Vacation Home Appeal Falls Off as Mortgage Rates Spike

Off the Charts: The Visual Says It All

Young couple embracing on porch of home.
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Thomas Barwick/Getty Images

Summer’s coming, but a sharp uptick in mortgage rates and sky-high home prices are putting a sudden chill on demand for vacation homes.

An index measuring homebuyer interest in vacation homes plummeted in February, reaching its lowest level since the early days of the pandemic, according to real estate firm Redfin. As the chart below shows, February was also the first month of the pandemic when demand for second or vacation homes was exceeded by demand for primary residences, relative to pre-pandemic levels. Redfin’s index is based on data from analytics firm Optimal Blue showing how many prospective homebuyers had locked in mortgage rates with their lenders. 

The dramatic downturn underscores the sharp increase in mortgage rates this year, particularly starting in February. The average rate on a 30-year mortgage is now 4.83%, up well over 1 percentage point since the start of the year and a big change from the early days of the pandemic, when it had dropped as low as 2.89%, according to lender data provided to The Balance. You might say interest rates and ever-rising prices are finally catching up a bit with the vacation home market.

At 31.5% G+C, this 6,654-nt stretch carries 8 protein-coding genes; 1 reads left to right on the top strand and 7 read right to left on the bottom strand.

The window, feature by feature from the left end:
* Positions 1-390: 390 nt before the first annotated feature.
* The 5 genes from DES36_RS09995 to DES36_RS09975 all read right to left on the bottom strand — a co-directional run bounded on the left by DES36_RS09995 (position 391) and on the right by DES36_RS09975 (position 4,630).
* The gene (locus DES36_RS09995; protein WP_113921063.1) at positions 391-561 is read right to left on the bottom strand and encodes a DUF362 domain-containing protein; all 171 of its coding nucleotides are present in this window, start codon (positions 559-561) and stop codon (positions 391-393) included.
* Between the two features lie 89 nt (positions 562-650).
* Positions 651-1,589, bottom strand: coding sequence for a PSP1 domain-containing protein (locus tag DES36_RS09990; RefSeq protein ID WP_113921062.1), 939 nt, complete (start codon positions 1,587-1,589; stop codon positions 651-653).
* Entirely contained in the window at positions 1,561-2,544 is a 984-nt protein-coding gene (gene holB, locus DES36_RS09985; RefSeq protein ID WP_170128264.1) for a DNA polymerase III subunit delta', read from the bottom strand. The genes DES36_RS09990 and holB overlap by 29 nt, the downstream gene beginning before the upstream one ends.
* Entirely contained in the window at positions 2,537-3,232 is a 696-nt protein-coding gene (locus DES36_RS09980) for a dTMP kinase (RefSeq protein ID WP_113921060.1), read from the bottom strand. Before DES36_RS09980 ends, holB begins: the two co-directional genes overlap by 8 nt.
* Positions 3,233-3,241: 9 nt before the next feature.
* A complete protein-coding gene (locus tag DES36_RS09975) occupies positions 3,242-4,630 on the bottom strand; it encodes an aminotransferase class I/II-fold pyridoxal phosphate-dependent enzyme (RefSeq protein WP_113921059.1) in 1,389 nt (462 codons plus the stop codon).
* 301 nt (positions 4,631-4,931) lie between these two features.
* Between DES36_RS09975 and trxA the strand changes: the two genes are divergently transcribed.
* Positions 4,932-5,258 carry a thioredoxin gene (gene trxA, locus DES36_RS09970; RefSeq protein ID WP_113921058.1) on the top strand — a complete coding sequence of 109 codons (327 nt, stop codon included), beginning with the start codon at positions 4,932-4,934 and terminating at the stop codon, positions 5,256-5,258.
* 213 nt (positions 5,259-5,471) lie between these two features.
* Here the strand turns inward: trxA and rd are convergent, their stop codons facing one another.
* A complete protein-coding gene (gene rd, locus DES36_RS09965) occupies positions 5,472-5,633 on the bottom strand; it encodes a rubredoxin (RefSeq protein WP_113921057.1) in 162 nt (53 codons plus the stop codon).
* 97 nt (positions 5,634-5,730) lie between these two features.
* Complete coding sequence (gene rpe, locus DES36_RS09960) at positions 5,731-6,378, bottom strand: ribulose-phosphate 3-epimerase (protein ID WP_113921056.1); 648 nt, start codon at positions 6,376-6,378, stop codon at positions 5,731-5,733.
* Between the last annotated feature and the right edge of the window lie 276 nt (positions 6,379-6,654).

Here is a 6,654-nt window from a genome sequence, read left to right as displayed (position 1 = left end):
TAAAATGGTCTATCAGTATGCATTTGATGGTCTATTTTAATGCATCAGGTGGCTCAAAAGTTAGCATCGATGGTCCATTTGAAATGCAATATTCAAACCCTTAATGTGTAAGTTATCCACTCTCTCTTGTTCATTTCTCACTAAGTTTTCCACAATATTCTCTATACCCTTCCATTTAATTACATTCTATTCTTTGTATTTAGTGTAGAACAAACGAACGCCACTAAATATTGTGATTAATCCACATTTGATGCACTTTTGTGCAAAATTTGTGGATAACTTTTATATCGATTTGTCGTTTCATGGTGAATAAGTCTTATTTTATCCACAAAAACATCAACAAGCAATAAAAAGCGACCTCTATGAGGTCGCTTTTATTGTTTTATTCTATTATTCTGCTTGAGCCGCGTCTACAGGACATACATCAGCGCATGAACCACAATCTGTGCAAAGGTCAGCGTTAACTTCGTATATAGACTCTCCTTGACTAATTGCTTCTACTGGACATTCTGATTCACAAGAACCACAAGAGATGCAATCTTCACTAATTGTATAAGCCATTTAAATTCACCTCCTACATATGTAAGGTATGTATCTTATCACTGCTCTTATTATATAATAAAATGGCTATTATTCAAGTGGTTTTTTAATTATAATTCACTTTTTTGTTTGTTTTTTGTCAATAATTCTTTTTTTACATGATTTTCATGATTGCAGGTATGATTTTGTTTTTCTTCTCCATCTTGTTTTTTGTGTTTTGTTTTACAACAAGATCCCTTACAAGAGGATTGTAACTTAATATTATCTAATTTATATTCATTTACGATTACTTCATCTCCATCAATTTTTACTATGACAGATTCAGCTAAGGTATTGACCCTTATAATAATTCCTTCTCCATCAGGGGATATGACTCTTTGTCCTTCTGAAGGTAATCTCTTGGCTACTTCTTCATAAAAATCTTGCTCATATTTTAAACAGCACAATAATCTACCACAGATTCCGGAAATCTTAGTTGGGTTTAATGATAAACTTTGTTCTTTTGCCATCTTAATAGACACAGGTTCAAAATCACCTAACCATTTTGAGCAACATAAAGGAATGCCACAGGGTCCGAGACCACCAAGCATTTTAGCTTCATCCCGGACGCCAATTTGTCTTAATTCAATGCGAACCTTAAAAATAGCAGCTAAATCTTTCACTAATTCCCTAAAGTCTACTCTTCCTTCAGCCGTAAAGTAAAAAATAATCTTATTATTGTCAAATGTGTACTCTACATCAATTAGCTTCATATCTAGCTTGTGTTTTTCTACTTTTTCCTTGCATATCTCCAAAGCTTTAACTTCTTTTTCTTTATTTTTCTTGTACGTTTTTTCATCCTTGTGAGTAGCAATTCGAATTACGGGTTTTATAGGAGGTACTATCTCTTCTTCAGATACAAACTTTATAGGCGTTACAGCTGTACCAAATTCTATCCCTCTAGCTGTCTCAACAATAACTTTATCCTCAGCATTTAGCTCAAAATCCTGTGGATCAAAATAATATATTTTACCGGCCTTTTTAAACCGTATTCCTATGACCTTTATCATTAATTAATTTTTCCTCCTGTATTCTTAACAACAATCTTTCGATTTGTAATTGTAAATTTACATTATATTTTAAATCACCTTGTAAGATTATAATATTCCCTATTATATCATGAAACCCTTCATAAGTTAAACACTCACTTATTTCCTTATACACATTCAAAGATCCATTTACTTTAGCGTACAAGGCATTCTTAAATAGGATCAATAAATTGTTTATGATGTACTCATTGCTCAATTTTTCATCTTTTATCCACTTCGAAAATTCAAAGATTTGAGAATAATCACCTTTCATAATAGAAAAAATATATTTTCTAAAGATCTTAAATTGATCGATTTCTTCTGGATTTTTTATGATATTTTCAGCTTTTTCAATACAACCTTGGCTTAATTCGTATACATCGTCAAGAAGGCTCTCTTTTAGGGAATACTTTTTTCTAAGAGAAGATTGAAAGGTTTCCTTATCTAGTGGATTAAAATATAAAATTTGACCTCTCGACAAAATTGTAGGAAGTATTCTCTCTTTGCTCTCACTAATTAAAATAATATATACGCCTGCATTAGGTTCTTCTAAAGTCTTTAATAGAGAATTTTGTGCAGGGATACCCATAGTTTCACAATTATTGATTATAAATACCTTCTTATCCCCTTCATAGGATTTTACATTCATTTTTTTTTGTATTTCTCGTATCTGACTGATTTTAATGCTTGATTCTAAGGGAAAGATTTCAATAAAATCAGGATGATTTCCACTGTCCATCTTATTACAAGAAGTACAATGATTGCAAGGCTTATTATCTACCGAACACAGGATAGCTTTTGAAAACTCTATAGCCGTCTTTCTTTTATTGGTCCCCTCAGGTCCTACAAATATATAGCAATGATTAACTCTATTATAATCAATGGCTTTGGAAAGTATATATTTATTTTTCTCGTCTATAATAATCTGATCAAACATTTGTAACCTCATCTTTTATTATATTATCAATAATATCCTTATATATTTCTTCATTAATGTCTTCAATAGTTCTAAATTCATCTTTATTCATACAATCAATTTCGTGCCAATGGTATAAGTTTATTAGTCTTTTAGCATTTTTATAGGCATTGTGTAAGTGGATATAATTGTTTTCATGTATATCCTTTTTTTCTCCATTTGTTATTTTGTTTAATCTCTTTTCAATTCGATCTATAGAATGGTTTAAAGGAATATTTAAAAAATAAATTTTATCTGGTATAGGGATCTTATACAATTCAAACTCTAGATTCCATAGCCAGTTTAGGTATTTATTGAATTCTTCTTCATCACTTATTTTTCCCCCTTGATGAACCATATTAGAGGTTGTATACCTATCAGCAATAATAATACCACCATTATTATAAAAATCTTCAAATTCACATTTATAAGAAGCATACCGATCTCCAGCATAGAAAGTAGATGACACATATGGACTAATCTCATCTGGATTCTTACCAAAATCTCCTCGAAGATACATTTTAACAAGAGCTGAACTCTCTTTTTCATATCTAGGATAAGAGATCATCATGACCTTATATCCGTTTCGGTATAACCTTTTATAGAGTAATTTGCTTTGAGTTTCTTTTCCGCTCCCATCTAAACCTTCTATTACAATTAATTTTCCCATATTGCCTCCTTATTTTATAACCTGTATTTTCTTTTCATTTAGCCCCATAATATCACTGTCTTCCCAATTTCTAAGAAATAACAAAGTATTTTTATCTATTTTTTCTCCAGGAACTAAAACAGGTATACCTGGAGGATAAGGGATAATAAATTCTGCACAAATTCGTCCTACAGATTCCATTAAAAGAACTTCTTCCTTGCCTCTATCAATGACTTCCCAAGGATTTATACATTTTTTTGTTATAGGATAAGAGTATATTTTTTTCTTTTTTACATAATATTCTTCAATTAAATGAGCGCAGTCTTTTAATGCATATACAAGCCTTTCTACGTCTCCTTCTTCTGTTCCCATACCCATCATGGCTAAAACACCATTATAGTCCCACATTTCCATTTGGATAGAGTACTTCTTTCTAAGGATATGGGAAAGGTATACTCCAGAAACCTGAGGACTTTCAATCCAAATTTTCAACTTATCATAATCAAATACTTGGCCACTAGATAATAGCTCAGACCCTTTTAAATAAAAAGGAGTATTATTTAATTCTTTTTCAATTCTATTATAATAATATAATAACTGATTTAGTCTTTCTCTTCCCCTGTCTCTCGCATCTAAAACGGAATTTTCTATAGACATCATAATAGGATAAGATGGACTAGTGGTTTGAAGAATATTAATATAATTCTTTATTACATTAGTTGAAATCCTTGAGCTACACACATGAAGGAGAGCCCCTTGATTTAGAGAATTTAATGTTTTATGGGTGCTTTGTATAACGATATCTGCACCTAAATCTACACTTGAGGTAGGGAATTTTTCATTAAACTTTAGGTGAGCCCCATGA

“Rising mortgage rates, combined with rising home prices, are hitting the second-home market much harder than the primary-home market,” Daryl Fairweather, Redfin’s chief economist, said in a recent report. “That’s largely because vacation homes are optional. People don’t need a second home, but they do need a place to live. Still, people are buying up vacation homes more than they were before the pandemic, as work remains more flexible than it used to be.”

The pandemic generated conditions that created a steep jump in demand for vacation homes: options for remote work—paired with those low mortgage rates and concerns over city crowds, Redfin said. Last spring, higher costs along with the end of lockdowns and tighter lending rules caused a big dropoff, but by the second half of 2021 more buyers were seeking to lock in still-low mortgage rates before they increased any more, according to Redfin.

Have a question, comment, or story to share? You can reach Terry at tlane@thebalance.com.

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